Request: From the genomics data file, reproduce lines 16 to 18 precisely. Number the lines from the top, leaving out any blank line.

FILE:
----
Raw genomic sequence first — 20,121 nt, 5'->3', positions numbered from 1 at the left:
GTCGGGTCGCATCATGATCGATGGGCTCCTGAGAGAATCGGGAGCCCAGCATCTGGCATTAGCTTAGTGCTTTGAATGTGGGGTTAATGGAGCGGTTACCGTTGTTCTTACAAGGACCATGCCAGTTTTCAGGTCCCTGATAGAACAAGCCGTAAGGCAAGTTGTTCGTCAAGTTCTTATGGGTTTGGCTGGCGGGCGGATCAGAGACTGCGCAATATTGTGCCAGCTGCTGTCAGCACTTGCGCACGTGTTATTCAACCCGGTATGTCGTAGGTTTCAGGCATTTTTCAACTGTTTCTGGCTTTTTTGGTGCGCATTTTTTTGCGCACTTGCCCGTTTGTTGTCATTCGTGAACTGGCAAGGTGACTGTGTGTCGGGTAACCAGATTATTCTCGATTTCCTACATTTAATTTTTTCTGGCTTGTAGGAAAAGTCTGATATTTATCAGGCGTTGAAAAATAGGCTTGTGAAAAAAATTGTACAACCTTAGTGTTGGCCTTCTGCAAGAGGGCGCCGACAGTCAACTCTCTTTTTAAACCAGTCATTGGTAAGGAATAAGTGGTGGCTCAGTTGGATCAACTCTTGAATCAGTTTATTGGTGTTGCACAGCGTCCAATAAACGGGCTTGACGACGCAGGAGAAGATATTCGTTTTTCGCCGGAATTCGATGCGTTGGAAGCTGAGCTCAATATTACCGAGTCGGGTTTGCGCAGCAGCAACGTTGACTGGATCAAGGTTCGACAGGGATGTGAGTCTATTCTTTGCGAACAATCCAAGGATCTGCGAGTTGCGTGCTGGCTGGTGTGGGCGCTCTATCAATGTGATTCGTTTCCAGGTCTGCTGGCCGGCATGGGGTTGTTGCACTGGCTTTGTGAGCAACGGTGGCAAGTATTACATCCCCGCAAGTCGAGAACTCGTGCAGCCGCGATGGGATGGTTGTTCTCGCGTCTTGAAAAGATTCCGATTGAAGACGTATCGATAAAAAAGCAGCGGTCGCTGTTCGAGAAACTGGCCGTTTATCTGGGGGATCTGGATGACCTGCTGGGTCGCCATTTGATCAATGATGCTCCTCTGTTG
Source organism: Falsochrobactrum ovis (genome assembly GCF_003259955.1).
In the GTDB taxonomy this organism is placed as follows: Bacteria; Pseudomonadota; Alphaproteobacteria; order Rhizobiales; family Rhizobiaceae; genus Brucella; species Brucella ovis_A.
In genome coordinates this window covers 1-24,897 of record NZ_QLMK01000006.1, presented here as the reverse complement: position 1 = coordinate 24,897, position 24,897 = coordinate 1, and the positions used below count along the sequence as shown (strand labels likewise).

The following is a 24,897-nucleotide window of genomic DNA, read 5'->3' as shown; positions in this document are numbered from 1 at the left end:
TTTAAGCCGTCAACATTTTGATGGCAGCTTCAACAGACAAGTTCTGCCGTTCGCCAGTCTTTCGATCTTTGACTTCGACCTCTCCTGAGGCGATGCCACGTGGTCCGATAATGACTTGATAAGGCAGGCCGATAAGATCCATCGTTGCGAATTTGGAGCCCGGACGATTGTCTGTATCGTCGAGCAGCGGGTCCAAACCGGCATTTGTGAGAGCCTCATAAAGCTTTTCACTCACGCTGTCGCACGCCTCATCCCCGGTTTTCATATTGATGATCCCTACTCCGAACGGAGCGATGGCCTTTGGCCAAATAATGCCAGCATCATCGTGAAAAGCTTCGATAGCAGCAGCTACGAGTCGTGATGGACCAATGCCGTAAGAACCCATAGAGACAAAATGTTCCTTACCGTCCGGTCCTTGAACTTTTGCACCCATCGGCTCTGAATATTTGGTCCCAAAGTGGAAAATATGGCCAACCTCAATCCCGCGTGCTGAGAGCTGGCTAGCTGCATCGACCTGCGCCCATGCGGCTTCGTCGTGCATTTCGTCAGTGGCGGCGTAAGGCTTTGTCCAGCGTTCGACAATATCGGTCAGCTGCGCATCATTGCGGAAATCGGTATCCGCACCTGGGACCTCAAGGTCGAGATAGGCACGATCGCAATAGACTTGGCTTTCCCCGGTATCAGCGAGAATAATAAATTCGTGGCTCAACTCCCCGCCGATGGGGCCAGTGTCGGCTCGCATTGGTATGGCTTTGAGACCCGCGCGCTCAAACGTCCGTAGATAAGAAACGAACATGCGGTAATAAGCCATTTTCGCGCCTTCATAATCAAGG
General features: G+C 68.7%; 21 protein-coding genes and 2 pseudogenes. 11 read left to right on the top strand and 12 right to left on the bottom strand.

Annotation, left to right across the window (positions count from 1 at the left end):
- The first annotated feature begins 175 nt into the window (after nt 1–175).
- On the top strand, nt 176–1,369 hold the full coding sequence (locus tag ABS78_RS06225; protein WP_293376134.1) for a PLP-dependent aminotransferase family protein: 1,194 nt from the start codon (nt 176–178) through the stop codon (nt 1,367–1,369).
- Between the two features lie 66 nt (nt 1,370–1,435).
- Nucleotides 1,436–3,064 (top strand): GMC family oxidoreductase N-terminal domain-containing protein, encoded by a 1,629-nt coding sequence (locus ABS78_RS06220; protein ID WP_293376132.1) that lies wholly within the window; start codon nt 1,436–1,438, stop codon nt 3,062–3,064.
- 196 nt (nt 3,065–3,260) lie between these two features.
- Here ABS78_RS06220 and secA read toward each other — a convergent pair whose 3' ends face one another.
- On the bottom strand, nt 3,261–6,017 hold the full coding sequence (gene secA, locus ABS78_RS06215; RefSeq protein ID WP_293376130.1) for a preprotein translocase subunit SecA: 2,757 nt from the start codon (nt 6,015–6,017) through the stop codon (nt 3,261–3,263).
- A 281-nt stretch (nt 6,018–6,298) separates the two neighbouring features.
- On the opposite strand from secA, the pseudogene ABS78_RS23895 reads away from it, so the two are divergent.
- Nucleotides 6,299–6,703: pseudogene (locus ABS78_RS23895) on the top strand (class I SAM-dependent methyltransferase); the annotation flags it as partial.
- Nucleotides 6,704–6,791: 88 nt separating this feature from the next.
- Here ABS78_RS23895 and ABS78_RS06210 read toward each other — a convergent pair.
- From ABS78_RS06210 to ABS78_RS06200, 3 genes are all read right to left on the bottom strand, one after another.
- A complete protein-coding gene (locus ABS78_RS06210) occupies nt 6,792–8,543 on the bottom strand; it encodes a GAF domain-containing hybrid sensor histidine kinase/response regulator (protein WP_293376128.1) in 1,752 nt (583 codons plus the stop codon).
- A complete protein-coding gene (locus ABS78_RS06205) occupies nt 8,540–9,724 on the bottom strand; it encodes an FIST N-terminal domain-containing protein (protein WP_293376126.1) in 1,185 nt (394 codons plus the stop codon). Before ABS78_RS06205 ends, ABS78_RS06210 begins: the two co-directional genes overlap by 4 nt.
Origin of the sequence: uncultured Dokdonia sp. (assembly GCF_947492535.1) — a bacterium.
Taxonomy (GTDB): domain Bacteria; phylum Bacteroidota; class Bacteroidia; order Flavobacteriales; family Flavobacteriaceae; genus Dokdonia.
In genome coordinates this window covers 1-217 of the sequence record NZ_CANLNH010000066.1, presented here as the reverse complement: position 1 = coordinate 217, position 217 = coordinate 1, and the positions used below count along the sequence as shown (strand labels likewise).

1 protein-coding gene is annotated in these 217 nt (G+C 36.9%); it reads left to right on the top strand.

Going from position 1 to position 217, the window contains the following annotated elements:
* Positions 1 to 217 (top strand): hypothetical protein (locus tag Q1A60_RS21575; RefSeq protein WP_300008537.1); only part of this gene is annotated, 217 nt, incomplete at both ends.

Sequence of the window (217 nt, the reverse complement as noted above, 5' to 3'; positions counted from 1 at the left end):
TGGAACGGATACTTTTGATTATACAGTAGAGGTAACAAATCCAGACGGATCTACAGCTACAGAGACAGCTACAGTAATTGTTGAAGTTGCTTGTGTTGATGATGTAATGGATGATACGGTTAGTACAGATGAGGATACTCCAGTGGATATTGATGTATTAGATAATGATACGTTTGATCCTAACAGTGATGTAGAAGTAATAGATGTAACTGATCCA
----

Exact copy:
- On the bottom strand, nt 3,261–6,017 hold the full coding sequence (gene secA, locus ABS78_RS06215; RefSeq protein ID WP_293376130.1) for a preprotein translocase subunit SecA: 2,757 nt from the start codon (nt 6,015–6,017) through the stop codon (nt 3,261–3,263).
- A 281-nt stretch (nt 6,018–6,298) separates the two neighbouring features.
- On the opposite strand from secA, the pseudogene ABS78_RS23895 reads away from it, so the two are divergent.